“If a teacher has any suspicion, that instantly sparks a meeting between the student and teacher. If they discover there was a violation of academic integrity, they then come to my office where I speak with the student and the teacher together. Then, I meet with the teacher to decide the most formative outcome. It could be a grade consequence, a re-written assignment, or a 0%. We don’t have a rubric that we go by to determine punishments for each first offense, second offense, and so forth.”
“There are two components to cheating—the academic side and the behavioral side. I meet with the students and then give them a reflection sheet that they must work on with their parents, their counselors, Mr. Knize, and the teacher. Mr. Knize, depending on the situation, will assign a Saturday [detention] or two. If it’s serious enough, it could result in a suspension. If there are several instances of cheating, Mr. Garrison will then meet with the student and family to determine if any additional steps are needed to help the student understand the importance of acting with integrity at Jesuit.”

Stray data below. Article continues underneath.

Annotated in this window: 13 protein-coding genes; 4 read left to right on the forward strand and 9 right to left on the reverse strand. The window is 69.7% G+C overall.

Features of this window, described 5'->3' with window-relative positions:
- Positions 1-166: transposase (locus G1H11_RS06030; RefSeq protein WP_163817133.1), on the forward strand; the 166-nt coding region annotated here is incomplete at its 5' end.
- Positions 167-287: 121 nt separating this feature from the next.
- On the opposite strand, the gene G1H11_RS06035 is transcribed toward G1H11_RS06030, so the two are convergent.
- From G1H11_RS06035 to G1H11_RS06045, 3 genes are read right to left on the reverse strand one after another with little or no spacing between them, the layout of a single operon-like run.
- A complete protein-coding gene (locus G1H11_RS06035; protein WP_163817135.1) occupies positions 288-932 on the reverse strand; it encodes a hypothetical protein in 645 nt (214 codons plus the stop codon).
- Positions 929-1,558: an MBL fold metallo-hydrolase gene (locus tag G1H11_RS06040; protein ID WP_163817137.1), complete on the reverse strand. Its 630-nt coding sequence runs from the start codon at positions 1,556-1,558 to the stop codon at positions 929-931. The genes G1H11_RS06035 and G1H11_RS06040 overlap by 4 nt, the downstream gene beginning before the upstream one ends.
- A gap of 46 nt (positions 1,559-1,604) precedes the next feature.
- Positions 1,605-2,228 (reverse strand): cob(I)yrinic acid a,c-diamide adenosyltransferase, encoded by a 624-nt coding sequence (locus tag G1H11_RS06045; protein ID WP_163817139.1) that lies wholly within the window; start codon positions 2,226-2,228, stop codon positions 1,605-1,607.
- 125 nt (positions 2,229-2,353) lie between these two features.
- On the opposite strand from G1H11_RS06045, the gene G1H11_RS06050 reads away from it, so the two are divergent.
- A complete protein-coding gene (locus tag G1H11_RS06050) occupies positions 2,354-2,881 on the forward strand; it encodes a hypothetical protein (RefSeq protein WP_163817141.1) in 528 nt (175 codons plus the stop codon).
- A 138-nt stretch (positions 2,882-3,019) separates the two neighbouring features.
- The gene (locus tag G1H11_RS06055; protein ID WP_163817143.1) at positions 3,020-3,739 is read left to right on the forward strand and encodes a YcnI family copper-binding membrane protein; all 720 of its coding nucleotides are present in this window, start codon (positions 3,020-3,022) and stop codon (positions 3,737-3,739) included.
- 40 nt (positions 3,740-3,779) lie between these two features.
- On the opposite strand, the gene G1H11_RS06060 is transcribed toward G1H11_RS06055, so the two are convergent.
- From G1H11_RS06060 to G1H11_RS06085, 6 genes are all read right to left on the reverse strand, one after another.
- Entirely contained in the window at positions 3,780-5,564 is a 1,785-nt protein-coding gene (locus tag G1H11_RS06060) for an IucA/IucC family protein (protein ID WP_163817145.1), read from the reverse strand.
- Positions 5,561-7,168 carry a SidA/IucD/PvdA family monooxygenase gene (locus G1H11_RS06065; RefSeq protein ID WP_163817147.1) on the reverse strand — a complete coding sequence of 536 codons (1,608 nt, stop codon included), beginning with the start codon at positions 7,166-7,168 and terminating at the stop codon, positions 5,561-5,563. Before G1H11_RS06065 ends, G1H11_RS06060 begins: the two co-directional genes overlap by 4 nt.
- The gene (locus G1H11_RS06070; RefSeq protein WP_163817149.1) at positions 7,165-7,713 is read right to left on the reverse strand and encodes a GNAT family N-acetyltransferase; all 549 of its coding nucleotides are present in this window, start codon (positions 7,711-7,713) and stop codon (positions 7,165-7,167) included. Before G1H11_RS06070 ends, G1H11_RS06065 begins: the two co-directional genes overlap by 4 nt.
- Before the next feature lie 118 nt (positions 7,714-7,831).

Another angle to view cheating includes looking at the profile of the Jesuit graduate. At the point of graduation, a student is intellectually competent, but a part of this competency includes building his strong knowledge truthfully. Students should realize that cheating does not help them properly learn; rather, it only serves as a shortcut to bypass learning and finish an assignment for a grade.
Will cheating always be present in the world? Absolutely. Will cheating always be present at Jesuit? Absolutely. Cheating is inevitable; with the pressures in the world today, along with the laziness of some students, cheating will exist everywhere. One must realize that cheating will exist in every school, work place, or professional setting, though.
However, those who cheat are only cheating themselves. The knowledge they lose will only harm them in the future. In other words, pay attention in class and be honest with your work. Don’t be that guy who can’t do a little algebra in your future job.
Jaffe, David L., MS, and Drew Nelson. “ENGR110/210: Perspectives in Assistive Technology – Academic Cheating Fact Sheet.” Academic Cheating Fact Sheet. Stanford University, 21 Oct. 2012. Web. 15 Apr. 2013. <http://www.stanford.edu/class/engr110/cheating.html>.